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August 7, 2017

Thomas E. Price Secretary
Department of Health and Human Services

Seema Verma Administrator
Centers for Medicare & Medicaid Services
Department of Health and Human Services
Room 445-G, Hubert H. Humphrey Building
200 Independence Ave., S.W.
Washington, D.C. 20201

Re: Medicare and Medicaid Programs; Revision of Requirements for Long-Term Care Facilities: Arbitration Agreements , 82 Fed. Reg. 26649 (Jun. 8, 2017)

Submitted electronically: http://www.regulation.gov

Dear Dr. Price, Ms. Verma, and CMS Colleagues:

The Center for Medicare Advocacy (Center) is a national, private, non-profit law organization, founded in 1986, that provides education, analysis, advocacy, and legal assistance to assist people nationwide, primarily the elderly and people with disabilities, to obtain necessary health care, therapy, and Medicare. The Center focuses on the needs of Medicare beneficiaries , people with chronic conditions, and those in need of long-term care and provides training regarding Medicare and health care rights throughout the country. It advocates on behalf of  beneficiaries in administrative and legislative forums, and serves as legal counsel in litigation of importance to Medicare beneficiaries and others seeking health coverage. These comments are based on our experiences talking with and representing hundreds of Medicare beneficiaries and their families who have been caught in observation status.

The Center strongly opposes the proposal to reverse final regulations that were issued in 2016 after a lengthy public comment process and, now, as proposed , not only to allow nursing facilities to ask residents or their representatives to enter into agreements for binding arbitration before any dispute even arises, but also to allow facilities to require residents to sign such agreements as a condition of admission.  We urge you to withdraw  the proposed  rule and to retain the final rule   prohibiting   pre-dispute   arbitration. The final  rule was  based  on  evidence  that  the proposed  rule does not address.   Moreover the proposed  rule does not identify or cite any new evidence that justifies such a complete reversal of policy and undermining of residents' rights.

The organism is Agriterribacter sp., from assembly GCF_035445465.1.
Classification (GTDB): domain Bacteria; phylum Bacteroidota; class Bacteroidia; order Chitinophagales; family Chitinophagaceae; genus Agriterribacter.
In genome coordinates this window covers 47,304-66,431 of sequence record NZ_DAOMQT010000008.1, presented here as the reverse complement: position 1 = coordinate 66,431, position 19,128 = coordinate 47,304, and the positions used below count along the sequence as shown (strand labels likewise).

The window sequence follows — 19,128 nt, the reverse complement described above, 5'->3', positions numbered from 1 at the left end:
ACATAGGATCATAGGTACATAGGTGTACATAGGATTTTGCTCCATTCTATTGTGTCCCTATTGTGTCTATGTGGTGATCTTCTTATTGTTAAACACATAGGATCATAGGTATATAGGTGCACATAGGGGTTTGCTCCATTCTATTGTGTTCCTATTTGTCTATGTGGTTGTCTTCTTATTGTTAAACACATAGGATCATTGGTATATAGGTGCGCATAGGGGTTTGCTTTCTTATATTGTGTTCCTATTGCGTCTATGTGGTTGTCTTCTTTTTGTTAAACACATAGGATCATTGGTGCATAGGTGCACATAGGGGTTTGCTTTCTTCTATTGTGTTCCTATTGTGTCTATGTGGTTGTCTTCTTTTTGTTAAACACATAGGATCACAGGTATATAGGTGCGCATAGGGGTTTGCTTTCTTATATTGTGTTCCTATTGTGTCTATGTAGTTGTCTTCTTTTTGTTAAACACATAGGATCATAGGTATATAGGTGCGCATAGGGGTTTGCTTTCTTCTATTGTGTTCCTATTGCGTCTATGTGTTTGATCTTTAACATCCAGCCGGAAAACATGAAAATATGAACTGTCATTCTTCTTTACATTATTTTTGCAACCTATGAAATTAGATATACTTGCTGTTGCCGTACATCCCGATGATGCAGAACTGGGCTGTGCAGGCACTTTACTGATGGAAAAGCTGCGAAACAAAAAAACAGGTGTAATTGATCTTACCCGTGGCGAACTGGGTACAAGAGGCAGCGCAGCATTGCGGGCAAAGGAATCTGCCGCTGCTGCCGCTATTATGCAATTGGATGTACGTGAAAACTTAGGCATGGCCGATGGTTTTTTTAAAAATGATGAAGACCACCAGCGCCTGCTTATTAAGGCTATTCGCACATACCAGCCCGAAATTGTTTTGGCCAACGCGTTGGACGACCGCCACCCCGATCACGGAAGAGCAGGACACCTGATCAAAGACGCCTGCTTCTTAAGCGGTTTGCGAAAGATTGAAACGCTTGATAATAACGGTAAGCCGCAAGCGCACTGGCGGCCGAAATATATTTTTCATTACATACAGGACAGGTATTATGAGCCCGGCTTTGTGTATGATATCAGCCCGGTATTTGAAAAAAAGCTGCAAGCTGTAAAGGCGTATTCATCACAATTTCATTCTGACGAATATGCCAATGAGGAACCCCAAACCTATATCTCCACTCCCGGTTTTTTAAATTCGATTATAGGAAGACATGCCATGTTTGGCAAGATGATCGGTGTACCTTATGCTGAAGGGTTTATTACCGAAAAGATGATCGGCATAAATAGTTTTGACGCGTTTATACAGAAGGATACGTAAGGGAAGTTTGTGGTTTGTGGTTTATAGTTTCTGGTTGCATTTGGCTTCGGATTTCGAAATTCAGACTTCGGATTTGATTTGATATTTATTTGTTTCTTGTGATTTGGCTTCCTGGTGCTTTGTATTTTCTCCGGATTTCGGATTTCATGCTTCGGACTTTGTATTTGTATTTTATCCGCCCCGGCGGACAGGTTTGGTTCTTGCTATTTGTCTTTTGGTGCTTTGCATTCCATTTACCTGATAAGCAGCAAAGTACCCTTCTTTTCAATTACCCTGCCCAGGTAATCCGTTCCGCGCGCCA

The proposed rule represents a giant step backwards. It requires residents and their families to choose: either waive their rights to sue on any dispute that might arise at any time during their stay (or that caused their death) or be denied admission.

By authorizing mandatory pre-dispute arbitration, the proposed regulation sends entirely the wrong message to nursing homes and nursing home residents. Nursing homes will quickly institute policies requiring arbitration agreements from all incoming residents. The rule will likely be seen as a green light to require arbitration agreements very broadly. Existing residents will no doubt receive the message and feel the pressure: sign an arbitration agreement or else.

  1. The final rule prohibiting mandatory pre-dispute arbitration agreements was carefully drafted, based on overwhelming evidence, and accurately reflects the Nursing Home Reform Law's requirement that the Secretary issue rules that protect residents' health, safety, welfare, and rights

The proposed Requirements of Participation, which included discussion of arbitration agreements, were subject to notice and comment rulemaking.1 In response to public requests, the comment period was extended. The Centers for Medicare & Medicaid Services (CMS) received more than 9800 public comments.2 Members of the public had ample time to comment on the proposed rules and did so.